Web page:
“There is no reason why anyone should die like that.” These were the words of Gloria During, a friend of the victims of Aluu 4, in an interview with BBC Africa. Jungle justice remains a punishable crime in Nigeria, but unfortunately, the judiciary’s inability to pass these laws into law or fully punish offenders is the reason it is still rampant. And although it does breach Sections 34, 35, and 36 of the Nigerian Constitution, the frustration and inhumanity of people have taken away the rights to a fair hearing from many unjustly killed.
(Read also: One Year After “End SARS” Protest, Police Brutality Still Looms)
Amidst this circulation of what seems like a heartfelt tribute to the boys, the social space, probably out of pre-existent hate or just sincere maudlin, has launched an attack on Ikeji and her crew for their decision to go ahead with this story against their family’s wishes. It’s not out of place to say the lawsuits and court orders against the lifestyle and entertainment blogger in the past years have built her and influenced her smart decision-making.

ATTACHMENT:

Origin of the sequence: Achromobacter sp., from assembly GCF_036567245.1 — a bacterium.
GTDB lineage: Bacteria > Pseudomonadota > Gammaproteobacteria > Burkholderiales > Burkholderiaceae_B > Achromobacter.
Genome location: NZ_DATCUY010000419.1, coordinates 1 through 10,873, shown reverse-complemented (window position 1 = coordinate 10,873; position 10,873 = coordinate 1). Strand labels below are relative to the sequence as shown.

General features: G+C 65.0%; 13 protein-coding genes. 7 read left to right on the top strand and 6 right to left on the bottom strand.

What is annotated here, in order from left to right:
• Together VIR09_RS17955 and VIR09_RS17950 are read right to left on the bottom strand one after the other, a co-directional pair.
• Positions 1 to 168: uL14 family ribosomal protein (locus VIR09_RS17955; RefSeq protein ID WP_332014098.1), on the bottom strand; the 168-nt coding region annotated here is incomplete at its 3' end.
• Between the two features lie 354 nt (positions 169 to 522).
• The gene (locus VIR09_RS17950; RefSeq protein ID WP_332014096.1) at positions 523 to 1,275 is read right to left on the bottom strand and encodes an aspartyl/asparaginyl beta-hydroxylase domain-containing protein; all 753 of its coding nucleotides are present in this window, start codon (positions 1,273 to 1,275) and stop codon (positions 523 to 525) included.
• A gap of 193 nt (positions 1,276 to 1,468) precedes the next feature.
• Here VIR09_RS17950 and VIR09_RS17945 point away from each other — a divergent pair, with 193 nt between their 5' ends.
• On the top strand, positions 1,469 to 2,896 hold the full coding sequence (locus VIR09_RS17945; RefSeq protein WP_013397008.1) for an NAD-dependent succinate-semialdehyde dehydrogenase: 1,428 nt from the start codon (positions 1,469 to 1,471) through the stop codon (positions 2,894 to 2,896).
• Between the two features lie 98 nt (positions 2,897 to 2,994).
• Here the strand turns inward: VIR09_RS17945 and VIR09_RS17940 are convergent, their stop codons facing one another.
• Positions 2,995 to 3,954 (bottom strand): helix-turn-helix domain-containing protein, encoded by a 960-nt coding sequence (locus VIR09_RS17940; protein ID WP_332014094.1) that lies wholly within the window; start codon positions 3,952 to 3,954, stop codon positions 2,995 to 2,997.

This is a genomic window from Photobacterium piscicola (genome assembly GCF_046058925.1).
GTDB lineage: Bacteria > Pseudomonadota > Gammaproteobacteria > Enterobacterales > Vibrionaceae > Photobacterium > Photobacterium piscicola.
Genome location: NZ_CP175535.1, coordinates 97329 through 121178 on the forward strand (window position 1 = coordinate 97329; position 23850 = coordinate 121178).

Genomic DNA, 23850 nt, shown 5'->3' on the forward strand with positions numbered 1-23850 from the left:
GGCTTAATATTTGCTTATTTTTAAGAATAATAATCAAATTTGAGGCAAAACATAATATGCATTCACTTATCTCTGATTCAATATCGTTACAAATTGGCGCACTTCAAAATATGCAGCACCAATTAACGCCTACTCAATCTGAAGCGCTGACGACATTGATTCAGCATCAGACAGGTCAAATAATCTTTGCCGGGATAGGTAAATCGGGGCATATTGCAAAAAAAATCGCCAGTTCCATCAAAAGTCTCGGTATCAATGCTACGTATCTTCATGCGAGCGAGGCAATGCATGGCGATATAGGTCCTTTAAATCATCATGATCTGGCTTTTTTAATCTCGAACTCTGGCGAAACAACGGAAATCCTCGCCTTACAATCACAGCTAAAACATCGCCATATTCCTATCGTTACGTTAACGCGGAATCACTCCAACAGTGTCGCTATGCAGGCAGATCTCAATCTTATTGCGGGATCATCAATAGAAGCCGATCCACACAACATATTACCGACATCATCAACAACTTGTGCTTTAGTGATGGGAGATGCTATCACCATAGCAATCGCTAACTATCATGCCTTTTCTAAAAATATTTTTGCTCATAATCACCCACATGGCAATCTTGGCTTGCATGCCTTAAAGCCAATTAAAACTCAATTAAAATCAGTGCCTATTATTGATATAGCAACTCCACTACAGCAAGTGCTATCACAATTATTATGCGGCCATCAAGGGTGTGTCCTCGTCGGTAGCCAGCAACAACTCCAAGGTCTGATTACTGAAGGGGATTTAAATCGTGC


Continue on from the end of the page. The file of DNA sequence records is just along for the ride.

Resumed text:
Ikeji has clearly stated the discrepancies between the original story and her fictional projection of the event. She also revealed that although the incident is documented for public consumption, her production avoids the personalisation of the story or any unwanted publicity that may arise from reliving the original terms and incidents of the true event. Unless there is any tie between the two, her claims should clear her of all current and possible future lawsuits to this effect.